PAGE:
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Thursday, 12 May 2016
The Tale of the Organic Strawberry
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The strawberry... yum!!!  Most everyone's favorite part of this time of year.  The sweetest of berries are easy to get a hold of, and satisfy the sweet tooth for many.  They are consumed fresh, frozen and offered as toppings on a favorite dish or blended to sweeten those protein and veggie smoothies. They are a sign of summer...of easier days ahead of us when we relax and vacation.  They are a staple for every occasion from late spring through summer. 

Everyone knows that oganic fruits and vegetables are supposed to be better for you.  But not everyone is convinced of such, rather still suspicious of the ploy to demand higher prices instead.  Sadly, there is/was some validity to that - hence the crackdown on obtaining the organic certifications in farming today.  But what is even more sad is that we are starting to see our organic farms being tainted by airborne chemicals from neighboring fields.  Organic foods may not always be totally free and clear of harmful chemicals, so proper cleaning is still recommended if you purchase your organic products from a market.   Strawberries are especially at risk to ingest airborne pollutants as they are the most poreous of fruits, making them more vulnerable to their environment.   Additionally, even organic berries are picked while still green, and are flooded with ethylene gas during transportation so that they are red upon delivery to the markets.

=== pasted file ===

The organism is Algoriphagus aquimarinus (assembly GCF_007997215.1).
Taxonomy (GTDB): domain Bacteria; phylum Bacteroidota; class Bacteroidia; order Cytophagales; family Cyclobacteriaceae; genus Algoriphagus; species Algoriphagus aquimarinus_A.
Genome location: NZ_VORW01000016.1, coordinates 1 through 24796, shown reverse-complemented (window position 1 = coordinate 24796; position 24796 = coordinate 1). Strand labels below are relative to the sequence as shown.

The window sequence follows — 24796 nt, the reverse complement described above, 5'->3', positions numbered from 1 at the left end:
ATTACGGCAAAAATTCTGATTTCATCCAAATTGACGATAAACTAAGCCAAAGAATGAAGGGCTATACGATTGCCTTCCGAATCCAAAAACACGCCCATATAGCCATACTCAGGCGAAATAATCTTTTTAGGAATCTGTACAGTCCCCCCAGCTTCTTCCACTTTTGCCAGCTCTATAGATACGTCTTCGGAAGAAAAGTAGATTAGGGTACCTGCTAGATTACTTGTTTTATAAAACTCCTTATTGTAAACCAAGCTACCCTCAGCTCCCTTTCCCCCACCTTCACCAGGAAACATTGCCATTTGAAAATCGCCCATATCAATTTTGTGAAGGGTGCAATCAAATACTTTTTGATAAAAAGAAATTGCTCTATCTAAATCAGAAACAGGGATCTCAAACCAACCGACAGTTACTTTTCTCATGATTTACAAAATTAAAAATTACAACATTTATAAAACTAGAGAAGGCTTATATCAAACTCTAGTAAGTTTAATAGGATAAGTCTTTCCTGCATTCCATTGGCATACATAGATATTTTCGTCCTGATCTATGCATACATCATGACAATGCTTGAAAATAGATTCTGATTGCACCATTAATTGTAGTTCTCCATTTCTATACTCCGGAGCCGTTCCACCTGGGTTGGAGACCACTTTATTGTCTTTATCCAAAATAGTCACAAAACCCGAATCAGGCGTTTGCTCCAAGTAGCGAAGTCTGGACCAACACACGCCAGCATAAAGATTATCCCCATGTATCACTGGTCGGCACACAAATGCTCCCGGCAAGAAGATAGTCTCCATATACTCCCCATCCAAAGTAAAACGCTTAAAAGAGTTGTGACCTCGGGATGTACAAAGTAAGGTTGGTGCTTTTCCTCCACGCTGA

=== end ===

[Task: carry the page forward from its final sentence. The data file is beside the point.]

How to avoid all this?  Grow your own.   If you can't,  get LOCAL fresh berries along with your other produce.  Farmers markets are a great start, or simply go online to see if you have any organic berry farms in your region.  Ask the farmers if they are near a conventional crop and if so, what are they doing to protect their organic crops.  

Once you locate a source, stock up!!!   You can literally get gallons of fresh, ready to eat strawberries and freeze them for use later.  This can help to reduce your purchase of berries in the market, where there is still uncertainty of the fruit's cleanliness.

Learn more about strawberries and the risky tales involved.

For Mother's Day this past weekend, we ventured out to pick strawberries from a local farm here in the Nashville area.  We picked about 10 gallons, enjoyed some and froze the rest.  Reminiscing on the days when my mom would take us berry picking in the summer, and educating my son on farming and foods more, it was a great day doing both something we all love, but promoting healthy habits.

 

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Posted on 05/12/2016 5:10 AM by Paula Swift
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Living from Cancer
Nashville, TN